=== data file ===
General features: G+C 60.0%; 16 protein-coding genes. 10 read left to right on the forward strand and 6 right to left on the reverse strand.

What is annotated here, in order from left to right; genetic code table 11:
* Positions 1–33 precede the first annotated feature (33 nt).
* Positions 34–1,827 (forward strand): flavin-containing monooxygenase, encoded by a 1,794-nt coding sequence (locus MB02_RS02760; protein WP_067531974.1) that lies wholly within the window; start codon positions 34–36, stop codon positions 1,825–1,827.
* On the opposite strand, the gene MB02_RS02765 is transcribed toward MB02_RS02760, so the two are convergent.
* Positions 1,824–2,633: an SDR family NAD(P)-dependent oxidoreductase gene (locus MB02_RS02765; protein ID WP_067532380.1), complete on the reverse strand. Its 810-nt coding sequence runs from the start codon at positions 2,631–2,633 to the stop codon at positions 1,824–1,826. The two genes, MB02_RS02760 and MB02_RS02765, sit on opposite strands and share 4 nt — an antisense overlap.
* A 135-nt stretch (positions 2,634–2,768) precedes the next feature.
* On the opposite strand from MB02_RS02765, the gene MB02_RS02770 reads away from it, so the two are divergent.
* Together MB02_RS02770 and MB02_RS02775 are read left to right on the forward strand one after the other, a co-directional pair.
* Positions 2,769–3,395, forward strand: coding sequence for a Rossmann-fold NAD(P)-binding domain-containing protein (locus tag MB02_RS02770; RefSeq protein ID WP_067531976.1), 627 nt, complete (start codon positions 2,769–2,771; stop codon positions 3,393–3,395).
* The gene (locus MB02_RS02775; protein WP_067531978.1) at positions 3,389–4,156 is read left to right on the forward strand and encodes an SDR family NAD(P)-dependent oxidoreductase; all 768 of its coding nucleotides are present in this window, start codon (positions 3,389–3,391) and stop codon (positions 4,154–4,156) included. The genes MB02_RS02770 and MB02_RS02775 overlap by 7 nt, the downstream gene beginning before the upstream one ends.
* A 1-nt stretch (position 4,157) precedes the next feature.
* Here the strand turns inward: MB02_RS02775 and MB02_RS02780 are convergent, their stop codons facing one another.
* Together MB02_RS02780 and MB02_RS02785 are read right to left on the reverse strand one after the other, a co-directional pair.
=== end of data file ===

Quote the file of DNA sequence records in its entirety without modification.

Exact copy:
General features: G+C 60.0%; 16 protein-coding genes. 10 read left to right on the forward strand and 6 right to left on the reverse strand.

What is annotated here, in order from left to right; genetic code table 11:
* Positions 1–33 precede the first annotated feature (33 nt).
* Positions 34–1,827 (forward strand): flavin-containing monooxygenase, encoded by a 1,794-nt coding sequence (locus MB02_RS02760; protein WP_067531974.1) that lies wholly within the window; start codon positions 34–36, stop codon positions 1,825–1,827.
* On the opposite strand, the gene MB02_RS02765 is transcribed toward MB02_RS02760, so the two are convergent.
* Positions 1,824–2,633: an SDR family NAD(P)-dependent oxidoreductase gene (locus MB02_RS02765; protein ID WP_067532380.1), complete on the reverse strand. Its 810-nt coding sequence runs from the start codon at positions 2,631–2,633 to the stop codon at positions 1,824–1,826. The two genes, MB02_RS02760 and MB02_RS02765, sit on opposite strands and share 4 nt — an antisense overlap.
* A 135-nt stretch (positions 2,634–2,768) precedes the next feature.
* On the opposite strand from MB02_RS02765, the gene MB02_RS02770 reads away from it, so the two are divergent.
* Together MB02_RS02770 and MB02_RS02775 are read left to right on the forward strand one after the other, a co-directional pair.
* Positions 2,769–3,395, forward strand: coding sequence for a Rossmann-fold NAD(P)-binding domain-containing protein (locus tag MB02_RS02770; RefSeq protein ID WP_067531976.1), 627 nt, complete (start codon positions 2,769–2,771; stop codon positions 3,393–3,395).
* The gene (locus MB02_RS02775; protein WP_067531978.1) at positions 3,389–4,156 is read left to right on the forward strand and encodes an SDR family NAD(P)-dependent oxidoreductase; all 768 of its coding nucleotides are present in this window, start codon (positions 3,389–3,391) and stop codon (positions 4,154–4,156) included. The genes MB02_RS02770 and MB02_RS02775 overlap by 7 nt, the downstream gene beginning before the upstream one ends.
* A 1-nt stretch (position 4,157) precedes the next feature.
* Here the strand turns inward: MB02_RS02775 and MB02_RS02780 are convergent, their stop codons facing one another.
* Together MB02_RS02780 and MB02_RS02785 are read right to left on the reverse strand one after the other, a co-directional pair.